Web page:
This work was supported by Guangzhou City Science and Technology Plan-the Pearl River New Star Special Project (201506010072), the Natural Science Foundation of China (81473064). We would like to convey special thanks to the children and their parents who participated in this study. We would also like to express our gratitude to the Shijie Hospital of Dongguan City and Yue Bei People’s Hospital for coordinating the field investigations and collecting data.

Author Contributions

Dingmei Zhang and Yuantao Hao conceived the idea; Dingmei Zhang, Wangjian Zhang, Zhanzhong Ma, Qian Chen, Shaokun Du, Jing Peng and Yu Deng contributed to the study data collection; Zhiyuan Li and Pi Guo contributed to the study data interpretation; Zhiyuan Li and Dingmei Zhang wrote the paper; Dingmei Zhang, Zhiyuan Li, Pi Guo and Yuantao Hao contributed to the study and critically analyzed the manuscript.

Conflicts of Interest

The authors declare no conflict of interest. The founding sponsors had no role in the design of the study; in the collection, analyses, or interpretation of data; in the writing of the manuscript, and in the decision to publish the results.


The following abbreviations are used in this manuscript:
HFMDhand, foot and mouth disease
EV71enterovirus 71
CA16coxsackievirus A16
CA6coxsackievirus A6
ORodds ratio
ROCreceiver operating characteristic
AUCarea under the curve
CIconfidence interval


  1. Bian, L.; Wang, Y.; Yao, X.; Mao, Q.; Xu, M.; Liang, Z. Coxsackievirus A6: A new emerging pathogen causing hand, foot and mouth disease outbreaks worldwide. Expert Rev. Anti-Infect. Ther. 2015, 13, 1061–1071. [Google Scholar] [CrossRef] [PubMed]
  2. Lu, J.; Zeng, H.; Zheng, H.; Yi, L.; Guo, X.; Liu, L.; Sun, L.; Tan, X.; Li, H.; Ke, C.; et al. Hand, foot and mouth disease in guangdong, China, in 2013: New trends in the continuing epidemic. Clin. Microbiol. Infect. 2014, 20, 442–445. [Google Scholar] [CrossRef] [PubMed]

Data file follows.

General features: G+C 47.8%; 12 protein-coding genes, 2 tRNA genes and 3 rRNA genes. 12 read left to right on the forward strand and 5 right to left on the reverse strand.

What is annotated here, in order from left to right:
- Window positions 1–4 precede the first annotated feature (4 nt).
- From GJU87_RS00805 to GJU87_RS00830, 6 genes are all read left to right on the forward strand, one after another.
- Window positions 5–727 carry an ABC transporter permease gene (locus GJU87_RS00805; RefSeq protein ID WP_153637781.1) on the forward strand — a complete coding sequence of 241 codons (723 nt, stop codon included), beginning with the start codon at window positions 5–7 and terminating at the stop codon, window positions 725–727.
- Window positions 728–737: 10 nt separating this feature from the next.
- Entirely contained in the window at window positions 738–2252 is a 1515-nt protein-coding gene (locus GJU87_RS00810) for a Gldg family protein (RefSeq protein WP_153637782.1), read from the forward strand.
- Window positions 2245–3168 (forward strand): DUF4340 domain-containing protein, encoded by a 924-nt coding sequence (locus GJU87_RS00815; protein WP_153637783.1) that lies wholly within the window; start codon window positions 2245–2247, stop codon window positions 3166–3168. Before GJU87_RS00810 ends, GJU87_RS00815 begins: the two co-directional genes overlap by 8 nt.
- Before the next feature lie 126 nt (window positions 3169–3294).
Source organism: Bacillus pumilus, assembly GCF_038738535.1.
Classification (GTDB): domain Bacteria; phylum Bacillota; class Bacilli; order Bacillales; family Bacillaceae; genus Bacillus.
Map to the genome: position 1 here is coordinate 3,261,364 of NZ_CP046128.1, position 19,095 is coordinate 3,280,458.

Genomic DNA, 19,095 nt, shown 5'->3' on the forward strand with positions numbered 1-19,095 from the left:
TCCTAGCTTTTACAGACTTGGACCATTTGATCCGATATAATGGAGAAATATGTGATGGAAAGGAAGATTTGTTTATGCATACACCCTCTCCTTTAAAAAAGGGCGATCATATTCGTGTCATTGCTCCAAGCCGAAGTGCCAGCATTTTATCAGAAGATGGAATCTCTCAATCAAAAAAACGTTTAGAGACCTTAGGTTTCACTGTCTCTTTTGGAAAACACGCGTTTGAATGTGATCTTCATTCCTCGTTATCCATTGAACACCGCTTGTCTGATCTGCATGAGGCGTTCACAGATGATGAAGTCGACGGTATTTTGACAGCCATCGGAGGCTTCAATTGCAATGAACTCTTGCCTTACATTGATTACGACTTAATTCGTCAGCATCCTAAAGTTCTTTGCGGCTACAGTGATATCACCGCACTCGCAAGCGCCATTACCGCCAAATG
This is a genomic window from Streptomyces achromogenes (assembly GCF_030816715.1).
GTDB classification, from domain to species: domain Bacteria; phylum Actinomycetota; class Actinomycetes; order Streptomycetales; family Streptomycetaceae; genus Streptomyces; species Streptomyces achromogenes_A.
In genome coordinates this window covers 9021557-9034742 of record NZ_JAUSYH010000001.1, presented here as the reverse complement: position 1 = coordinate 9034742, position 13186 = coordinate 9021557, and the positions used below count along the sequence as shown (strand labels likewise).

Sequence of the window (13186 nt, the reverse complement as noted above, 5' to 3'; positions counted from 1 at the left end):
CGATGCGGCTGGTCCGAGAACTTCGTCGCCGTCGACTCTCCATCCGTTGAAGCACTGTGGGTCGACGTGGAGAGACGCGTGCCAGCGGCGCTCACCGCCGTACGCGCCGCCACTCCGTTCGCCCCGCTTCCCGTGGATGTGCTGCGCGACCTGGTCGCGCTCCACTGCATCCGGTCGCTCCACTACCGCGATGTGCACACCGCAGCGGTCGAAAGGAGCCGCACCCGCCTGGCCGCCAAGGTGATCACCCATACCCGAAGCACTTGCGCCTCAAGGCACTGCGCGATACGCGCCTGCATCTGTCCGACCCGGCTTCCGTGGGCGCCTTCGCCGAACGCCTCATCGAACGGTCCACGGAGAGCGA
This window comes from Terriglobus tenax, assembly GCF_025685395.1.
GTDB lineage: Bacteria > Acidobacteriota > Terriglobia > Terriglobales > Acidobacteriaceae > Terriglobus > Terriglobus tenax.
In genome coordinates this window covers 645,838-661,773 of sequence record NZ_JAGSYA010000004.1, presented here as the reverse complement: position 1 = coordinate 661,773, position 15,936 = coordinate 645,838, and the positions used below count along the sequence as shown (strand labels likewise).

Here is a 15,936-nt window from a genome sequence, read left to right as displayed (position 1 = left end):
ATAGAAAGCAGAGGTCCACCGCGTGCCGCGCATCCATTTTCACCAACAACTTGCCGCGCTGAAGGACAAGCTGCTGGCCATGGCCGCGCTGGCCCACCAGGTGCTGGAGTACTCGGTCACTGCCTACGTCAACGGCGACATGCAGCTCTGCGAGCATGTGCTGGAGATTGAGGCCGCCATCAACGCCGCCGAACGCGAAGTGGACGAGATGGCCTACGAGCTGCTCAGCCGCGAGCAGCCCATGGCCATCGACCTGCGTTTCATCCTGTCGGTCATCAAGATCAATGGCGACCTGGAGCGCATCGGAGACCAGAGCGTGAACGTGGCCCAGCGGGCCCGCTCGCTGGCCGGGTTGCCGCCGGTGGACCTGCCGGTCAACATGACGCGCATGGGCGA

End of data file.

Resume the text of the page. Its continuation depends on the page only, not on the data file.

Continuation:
3. CDC. Hand, Foot, and Mouth Disease (HFMD). Available online: (accessed on 16 January 2016).
  4. Huang, C.C.; Liu, C.C.; Chang, Y.C.; Chen, C.Y.; Wang, S.T.; Yeh, T.F. Neurologic complications in children with enterovirus 71 infection. N. Engl. J. Med. 1999, 341, 936–942. [Google Scholar] [CrossRef] [PubMed]
  5. WPRO. Hand, Foot and Mouth Disease. Available online: (accessed on 16 January 2016).
  6. WHO. Hand, Foot and Mouth Disease in China: Evaluating an Automated System for the Detection of Outbreaks. Available online: (accessed on 16 January 2016).
  7. National Notifiable Disease Situation. Available online: (accessed on 16 January 2016).
  8. Deng, T.; Huang, Y.; Yu, S.C.; Gu, J.; Huang, C.R.; Xiao, G.X.; Hao, Y.T. Spatial-temporal clusters and risk factors of hand, foot, and mouth disease at the district level in Guangdong province, China. PLoS ONE 2013, 8, e56943. [Google Scholar] [CrossRef] [PubMed]
  9. Zhu, F.C.; Meng, F.Y.; Li, J.X.; Li, X.L.; Mao, Q.Y.; Tao, H.; Zhang, Y.T.; Yao, X.; Chu, K.; Chen, Q.H.; et al. Efficacy, safety, and immunology of an inactivated alum-adjuvant enterovirus 71 vaccine in children in China: A multicentre, randomised, double-blind, placebo-controlled, phase 3 trial. Lancet 2013, 381, 2024–2032. [Google Scholar] [CrossRef]
  10. Liu, C.-C.; Chow, Y.-H.; Chong, P.; Klein, M. Prospect and challenges for the development of multivalent vaccines against hand, foot and mouth diseases. Vaccine 2014, 32, 6177–6182. [Google Scholar] [CrossRef] [PubMed]
  11. Hii, Y.L.; Rocklov, J.; Ng, N. Short term effects of weather on hand, foot and mouth disease. PLoS ONE 2011, 6, e16796. [Google Scholar] [CrossRef] [PubMed]
  12. Ma, E.; Wong, S.; Wong, C.; Chuang, S.K.; Tsang, T. Effects of public health interventions in reducing transmission of hand, foot, and mouth disease. Pediat. Inf. Dis. J. 2011, 30, 432–435. [Google Scholar] [CrossRef] [PubMed]
  13. Xie, Y.H.; Chongsuvivatwong, V.; Tan, Y.; Tang, Z.Z.; Sornsrivichai, V.; McNeil, E.B. Important roles of public playgrounds in the transmission of hand, foot, and mouth disease. Epidemiol. Infect. 2015, 143, 1432–1441. [Google Scholar] [CrossRef] [PubMed]